The Map of Life, Conduct, and Character

By William Edward Hartpole Lecky | Go to book overview

CHAPTER VI

THE tendency to regard morals rather in their positive than their negative aspects, and to estimate men by the good they do in the world, is a healthy element in modern life. A strong sense of the obligation of a full, active, and useful life is the best safeguard both of individual and national morals at a time when the dissolution or enfeeblement of theological beliefs is disturbing the foundations on which most current moral teaching has been based. In the field of morals action holds a much larger place than reasoning--a larger place even in elucidating our difficulties and illuminating the path on which we should go. It is by the active pursuit of an immediate duty that the vista of future duties becomes most clear, and those who are most immersed in active duties are usually little troubled with the perplexities of life, or with minute and paralysing scruples. A public opinion which discourages idleness and places high the standard of public duty is especially valuable in an age when the tendency to value wealth, and to measure dignity by wealth, has greatly increased, and when wealth in some of its most important forms has become wholly dissociated from special duties. The duties of the landlord who is surrounded by a poor and in some measure dependent tenantry, the duties of the head of a great factory or shop who has a large number of workmen or dependents in his employment, are suffi-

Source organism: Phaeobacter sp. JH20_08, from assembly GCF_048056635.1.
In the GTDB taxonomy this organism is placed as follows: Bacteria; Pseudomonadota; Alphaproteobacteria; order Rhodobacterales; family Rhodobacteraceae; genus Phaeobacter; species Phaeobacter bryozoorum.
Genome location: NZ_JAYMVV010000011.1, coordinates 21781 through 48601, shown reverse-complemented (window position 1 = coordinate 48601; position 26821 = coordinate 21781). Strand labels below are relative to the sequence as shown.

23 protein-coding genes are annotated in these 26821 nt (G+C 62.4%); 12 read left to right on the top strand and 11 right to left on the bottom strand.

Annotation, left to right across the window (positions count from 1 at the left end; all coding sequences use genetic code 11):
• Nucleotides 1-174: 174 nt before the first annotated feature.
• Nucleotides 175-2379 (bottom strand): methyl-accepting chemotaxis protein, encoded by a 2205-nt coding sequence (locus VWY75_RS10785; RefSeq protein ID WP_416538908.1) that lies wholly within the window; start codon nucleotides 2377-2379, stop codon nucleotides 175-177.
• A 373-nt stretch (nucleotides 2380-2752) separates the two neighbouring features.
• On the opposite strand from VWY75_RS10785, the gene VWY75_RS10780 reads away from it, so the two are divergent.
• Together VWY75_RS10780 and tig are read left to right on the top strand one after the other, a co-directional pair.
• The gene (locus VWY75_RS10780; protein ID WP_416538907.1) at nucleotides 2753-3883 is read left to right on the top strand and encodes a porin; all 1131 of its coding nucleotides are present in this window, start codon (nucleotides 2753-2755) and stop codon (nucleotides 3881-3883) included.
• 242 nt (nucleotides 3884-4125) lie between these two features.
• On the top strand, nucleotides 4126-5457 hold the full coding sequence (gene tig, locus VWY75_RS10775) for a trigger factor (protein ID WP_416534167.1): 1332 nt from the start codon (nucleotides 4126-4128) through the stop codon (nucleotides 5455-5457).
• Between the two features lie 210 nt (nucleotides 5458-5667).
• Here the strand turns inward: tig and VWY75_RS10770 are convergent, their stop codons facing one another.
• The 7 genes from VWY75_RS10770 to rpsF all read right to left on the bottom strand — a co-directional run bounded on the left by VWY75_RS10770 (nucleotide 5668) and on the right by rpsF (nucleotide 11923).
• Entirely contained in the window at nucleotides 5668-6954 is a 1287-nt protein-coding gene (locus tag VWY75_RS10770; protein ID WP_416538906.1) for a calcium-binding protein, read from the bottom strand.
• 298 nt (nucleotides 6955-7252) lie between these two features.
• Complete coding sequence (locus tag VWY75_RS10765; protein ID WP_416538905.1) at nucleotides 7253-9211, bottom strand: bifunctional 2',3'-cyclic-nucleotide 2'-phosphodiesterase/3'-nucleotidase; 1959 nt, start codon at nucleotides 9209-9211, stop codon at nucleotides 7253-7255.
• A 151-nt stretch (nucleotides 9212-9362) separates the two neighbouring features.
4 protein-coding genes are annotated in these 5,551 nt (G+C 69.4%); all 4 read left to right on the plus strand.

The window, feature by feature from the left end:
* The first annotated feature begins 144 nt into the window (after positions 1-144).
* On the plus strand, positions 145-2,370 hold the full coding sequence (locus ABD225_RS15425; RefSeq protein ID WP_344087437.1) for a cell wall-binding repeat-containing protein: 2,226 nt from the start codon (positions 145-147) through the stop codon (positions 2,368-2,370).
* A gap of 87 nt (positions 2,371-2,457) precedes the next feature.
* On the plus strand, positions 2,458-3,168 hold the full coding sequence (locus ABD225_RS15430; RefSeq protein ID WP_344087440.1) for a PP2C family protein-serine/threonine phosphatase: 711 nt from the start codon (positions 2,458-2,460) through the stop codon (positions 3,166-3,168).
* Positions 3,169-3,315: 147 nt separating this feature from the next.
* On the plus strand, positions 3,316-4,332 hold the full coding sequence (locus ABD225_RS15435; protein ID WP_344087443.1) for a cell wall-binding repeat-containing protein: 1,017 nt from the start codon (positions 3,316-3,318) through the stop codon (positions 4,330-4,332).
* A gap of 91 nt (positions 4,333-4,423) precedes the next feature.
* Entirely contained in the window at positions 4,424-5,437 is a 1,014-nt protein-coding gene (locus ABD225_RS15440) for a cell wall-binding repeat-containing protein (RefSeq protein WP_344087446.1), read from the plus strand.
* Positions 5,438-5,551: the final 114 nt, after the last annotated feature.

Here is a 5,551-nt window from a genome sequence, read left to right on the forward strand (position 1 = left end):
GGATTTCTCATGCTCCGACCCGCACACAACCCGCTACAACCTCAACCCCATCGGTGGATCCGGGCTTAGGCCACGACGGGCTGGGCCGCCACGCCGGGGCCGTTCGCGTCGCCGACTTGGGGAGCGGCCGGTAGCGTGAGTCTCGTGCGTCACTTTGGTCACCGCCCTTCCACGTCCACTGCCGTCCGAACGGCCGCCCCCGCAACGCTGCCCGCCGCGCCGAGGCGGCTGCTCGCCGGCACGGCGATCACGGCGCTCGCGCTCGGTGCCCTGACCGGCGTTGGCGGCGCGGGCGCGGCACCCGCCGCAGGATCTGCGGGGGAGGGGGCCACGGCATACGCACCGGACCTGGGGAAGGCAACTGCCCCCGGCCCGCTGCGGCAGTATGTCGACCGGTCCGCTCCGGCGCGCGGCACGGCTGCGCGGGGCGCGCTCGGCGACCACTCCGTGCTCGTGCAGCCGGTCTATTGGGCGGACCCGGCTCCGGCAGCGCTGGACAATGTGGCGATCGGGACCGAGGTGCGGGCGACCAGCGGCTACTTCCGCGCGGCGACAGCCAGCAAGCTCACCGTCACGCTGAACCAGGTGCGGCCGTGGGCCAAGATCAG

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The Map of Life, Conduct, and Character
Table of contents

Table of contents

  • Title Page iii
  • Contents v
  • Chapter I 1
  • Chapter II 7
  • Chapter III 19
  • Chapter IV 30
  • Chapter V 44
  • Chapter VI 62
  • Chapter VII 76
  • Chapter VIII 88
  • Chapter IX 108
  • Chapter X 136
  • Chapter XI 198
  • Chapter XIII Money 268
  • Chapter XIV Marriage 300
  • Chapter XV Success 316
  • Chapter XVI 328
  • Chapter XVII `The End' 343
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